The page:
Worse, even if your fund manager did stumble on Electronic Arts (Nasdaq: ERTS) or some other stealth 10-bagger, what are the chances they would hold on for the entire ride? More likely, they'd have bought and sold it many times over. You guessed it: In addition to the outrageous annual fee, you'd have paid taxes and transaction fees!

There may be a better solution
Just this morning, I was looking over Mark Hulbert's latest audit of the results for some of the nation's top investment newsletters. According to Hulbert Interactive, the stocks David and Tom Gardner have recommended in Motley Fool Stock Advisor have returned 20% annualized (three times better than the S&P 500) since the newsletter's 2002 inception.

For the sake of argument, let's say you earned precisely that return for the next 20 years. If you managed to sock away $1,000 a year, you'd wind up with $320,000. For that, you'd pay the broker commissions (say, $10 a trade) plus the cost of your annual subscription.

That might sound like a lot -- until you compare it with what you'd pay to own the same stocks in a mutual fund. In fact, all those expenses added up over 20 years (roughly $8,000) would pale in relation to the nearly $80,000 you'd forfeit in fee and lost gains.

You can see why the IRS wants in
After all, in any given year, the IRS can tax you only on what you earn. Your mutual fund managers take a cut of everything you have ... year after year after year. In other words, even if you don't make a cent in year 21 of our previous example, be prepared to hand over another $3,000.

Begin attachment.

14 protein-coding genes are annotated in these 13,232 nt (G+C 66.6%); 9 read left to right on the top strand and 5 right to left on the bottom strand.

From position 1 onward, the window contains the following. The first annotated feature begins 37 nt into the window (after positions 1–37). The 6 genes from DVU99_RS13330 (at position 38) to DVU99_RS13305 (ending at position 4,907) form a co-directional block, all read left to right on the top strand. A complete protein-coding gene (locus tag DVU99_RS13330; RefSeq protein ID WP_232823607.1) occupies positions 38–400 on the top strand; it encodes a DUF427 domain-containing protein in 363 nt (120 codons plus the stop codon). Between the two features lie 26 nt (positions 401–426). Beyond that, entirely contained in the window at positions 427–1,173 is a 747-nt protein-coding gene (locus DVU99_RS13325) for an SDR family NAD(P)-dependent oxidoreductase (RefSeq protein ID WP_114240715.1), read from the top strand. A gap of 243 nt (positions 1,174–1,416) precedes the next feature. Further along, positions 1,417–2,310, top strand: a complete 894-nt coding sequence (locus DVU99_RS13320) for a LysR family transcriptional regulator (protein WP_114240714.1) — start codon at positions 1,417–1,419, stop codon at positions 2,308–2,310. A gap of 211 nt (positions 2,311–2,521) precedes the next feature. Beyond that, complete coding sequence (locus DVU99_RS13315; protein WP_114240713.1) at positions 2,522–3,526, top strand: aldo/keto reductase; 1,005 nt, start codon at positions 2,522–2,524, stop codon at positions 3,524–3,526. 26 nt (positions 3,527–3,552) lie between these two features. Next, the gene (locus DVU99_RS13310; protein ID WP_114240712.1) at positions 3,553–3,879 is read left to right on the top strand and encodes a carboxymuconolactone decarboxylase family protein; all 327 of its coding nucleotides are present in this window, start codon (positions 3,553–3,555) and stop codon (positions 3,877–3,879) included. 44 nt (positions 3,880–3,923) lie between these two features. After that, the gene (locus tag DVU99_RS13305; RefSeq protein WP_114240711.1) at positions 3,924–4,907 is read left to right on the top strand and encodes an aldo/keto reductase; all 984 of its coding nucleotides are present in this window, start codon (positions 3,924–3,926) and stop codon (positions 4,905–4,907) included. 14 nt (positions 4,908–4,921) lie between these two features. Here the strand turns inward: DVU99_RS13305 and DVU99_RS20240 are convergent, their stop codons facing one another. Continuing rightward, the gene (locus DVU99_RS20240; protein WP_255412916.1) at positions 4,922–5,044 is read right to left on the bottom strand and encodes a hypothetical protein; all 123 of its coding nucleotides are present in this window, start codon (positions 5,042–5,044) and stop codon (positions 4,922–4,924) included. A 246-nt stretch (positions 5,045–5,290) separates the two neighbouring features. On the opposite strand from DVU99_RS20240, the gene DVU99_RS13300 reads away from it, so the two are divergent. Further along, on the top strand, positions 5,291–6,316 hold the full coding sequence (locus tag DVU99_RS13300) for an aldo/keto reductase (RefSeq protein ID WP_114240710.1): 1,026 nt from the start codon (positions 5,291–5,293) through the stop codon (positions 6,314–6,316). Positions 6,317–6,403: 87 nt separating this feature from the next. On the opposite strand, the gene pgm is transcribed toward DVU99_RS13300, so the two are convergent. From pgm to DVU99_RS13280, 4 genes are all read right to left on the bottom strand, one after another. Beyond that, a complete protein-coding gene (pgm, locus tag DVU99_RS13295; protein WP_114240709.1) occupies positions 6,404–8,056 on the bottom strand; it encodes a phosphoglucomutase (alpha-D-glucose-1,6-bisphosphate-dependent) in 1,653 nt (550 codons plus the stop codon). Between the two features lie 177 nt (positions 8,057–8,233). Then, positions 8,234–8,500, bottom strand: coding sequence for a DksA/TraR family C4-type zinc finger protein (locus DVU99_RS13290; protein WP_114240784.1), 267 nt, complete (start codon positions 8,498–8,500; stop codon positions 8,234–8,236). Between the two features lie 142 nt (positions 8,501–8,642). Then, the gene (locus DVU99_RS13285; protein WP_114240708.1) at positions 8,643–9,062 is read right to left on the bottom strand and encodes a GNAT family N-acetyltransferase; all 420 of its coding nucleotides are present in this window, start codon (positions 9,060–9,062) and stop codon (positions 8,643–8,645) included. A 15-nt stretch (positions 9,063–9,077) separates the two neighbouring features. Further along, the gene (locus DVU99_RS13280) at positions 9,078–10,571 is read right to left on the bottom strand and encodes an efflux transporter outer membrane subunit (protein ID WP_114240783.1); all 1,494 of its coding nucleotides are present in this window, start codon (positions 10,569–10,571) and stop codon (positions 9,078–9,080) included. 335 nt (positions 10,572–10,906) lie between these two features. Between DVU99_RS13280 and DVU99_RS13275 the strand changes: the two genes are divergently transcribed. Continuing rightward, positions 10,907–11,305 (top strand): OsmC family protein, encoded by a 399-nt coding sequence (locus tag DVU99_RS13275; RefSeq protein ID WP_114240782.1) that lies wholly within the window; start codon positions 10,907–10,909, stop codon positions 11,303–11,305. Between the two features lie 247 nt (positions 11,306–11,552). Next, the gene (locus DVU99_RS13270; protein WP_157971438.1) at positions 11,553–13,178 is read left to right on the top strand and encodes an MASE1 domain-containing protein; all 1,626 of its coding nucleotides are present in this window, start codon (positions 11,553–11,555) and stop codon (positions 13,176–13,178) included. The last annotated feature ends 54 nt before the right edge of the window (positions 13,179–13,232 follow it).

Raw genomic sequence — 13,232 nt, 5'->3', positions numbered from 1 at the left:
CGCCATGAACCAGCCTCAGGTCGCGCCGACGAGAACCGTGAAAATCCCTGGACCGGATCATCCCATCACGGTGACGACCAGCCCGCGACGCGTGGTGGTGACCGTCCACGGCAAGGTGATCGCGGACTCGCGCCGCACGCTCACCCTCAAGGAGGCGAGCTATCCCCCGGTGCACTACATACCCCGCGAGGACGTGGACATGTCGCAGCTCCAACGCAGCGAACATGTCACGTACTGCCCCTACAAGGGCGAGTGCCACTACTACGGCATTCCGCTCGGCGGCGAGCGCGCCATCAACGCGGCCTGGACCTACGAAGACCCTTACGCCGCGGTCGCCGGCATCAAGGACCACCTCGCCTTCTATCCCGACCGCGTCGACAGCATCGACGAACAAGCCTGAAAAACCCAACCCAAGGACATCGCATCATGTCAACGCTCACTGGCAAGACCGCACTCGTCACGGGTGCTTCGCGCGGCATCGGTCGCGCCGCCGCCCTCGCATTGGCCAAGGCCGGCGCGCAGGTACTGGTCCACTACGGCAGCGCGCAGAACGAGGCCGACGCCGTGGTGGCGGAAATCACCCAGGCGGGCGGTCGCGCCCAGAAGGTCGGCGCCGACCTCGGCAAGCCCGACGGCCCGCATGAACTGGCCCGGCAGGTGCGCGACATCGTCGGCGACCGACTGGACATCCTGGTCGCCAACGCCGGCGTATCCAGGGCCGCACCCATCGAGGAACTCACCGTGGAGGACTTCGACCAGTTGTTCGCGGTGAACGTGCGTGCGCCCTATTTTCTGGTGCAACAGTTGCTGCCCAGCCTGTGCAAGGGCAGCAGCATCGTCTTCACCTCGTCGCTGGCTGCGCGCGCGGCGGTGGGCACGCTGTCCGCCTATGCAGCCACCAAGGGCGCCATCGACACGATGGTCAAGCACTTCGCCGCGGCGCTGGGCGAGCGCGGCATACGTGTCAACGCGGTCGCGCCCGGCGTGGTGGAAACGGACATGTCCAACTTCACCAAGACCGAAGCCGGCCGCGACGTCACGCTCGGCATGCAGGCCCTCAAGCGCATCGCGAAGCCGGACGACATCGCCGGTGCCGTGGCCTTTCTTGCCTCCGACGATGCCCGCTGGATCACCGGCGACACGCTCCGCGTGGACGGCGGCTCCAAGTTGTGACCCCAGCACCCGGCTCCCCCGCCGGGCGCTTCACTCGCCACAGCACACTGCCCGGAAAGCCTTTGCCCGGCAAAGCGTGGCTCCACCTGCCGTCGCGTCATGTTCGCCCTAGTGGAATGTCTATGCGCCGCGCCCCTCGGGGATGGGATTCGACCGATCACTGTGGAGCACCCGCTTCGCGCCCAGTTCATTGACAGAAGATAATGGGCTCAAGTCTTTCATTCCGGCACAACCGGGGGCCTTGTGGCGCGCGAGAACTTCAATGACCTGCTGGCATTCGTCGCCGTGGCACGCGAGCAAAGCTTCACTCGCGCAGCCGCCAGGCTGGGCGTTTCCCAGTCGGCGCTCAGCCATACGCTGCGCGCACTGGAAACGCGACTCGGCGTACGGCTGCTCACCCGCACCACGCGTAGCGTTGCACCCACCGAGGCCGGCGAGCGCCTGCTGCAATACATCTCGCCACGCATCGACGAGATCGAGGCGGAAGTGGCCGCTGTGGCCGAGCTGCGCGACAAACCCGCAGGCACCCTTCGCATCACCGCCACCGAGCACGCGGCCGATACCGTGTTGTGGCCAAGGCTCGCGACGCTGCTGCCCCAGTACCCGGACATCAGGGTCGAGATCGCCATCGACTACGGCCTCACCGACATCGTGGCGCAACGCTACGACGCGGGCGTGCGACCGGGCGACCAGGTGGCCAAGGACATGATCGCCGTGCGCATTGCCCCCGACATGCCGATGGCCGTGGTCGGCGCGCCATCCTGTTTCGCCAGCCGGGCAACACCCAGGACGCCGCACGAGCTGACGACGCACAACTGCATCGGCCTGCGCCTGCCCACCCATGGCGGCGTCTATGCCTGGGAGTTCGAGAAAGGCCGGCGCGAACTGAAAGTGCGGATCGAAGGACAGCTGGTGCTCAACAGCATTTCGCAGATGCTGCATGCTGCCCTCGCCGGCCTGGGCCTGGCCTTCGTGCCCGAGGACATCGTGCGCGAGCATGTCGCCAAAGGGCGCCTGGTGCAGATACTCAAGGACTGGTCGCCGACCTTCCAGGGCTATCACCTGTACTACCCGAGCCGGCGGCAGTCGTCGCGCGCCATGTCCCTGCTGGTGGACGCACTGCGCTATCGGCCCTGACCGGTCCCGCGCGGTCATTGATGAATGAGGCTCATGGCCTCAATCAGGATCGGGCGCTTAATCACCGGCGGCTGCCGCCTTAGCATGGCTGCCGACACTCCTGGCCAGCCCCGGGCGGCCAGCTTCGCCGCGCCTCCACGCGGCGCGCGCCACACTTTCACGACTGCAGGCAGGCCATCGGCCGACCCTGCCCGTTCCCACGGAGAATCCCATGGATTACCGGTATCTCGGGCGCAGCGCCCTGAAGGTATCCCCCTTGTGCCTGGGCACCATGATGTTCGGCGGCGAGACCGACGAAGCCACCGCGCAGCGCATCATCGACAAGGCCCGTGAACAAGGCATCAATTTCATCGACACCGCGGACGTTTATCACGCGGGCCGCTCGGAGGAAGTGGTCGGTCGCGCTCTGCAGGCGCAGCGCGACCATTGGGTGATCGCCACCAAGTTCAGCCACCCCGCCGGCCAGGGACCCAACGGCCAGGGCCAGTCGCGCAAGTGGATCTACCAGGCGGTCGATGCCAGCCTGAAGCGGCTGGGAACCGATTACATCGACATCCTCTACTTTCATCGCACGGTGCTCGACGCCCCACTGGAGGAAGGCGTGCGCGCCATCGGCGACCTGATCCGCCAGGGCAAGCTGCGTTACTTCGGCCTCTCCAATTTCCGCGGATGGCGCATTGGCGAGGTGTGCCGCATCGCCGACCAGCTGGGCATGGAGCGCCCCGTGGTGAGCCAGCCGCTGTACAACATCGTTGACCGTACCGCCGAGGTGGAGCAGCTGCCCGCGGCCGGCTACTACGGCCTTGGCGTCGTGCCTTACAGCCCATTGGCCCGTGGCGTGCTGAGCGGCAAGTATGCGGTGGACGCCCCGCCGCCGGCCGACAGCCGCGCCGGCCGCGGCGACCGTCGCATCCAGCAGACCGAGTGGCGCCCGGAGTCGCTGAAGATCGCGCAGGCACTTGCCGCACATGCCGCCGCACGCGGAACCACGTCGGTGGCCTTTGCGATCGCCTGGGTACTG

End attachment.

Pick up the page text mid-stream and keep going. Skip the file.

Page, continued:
For all that, you may have no interest whatsoever in buying your own investments -- even with the help of a newsletter service such as Stock Advisor. If so, mutual funds may be the only game in town. It definitely beats staying out of the market, but you can agree it's a broken model.

Something to consider
If you balk at buying a house in the Hamptons for somebody you don't even know, try Stock Advisor free for 30 days instead. David and Tom can't guarantee you 20% every year -- or that they will always thump the S&P 500 by so much. But that's their sworn mission, and something 75% of mutual fund managers do not do.

Best of all, as your portfolio grows, your costs won't. It won't set you back two grand a year to join the $100,000 club ... or $120,000 a year to be the $6 million man or woman. And that should be your goal, after all -- and it isn't one you should approach with mixed feelings.

To steal a phrase from that sour-faced know-it-all on the TD AMERITRADE commercials, "You can do this." For a little help, give Stock Advisor a try. It's free for 30 days, and there's no obligation. To learn more, click here now.

This article was originally published on June 13, 2006. It has been updated.

Fool contributor Paul Elliott doesn't own any of the stocks mentioned. Electronic Arts is a Stock Advisor recommendation. Dell, Intel, and Microsoft are Inside Value picks. You can see all of David and Tom's Stock Advisor picks instantly with your free trial. The Motley Fool has a disclosure policy that prefers Assateague to the Hamptons.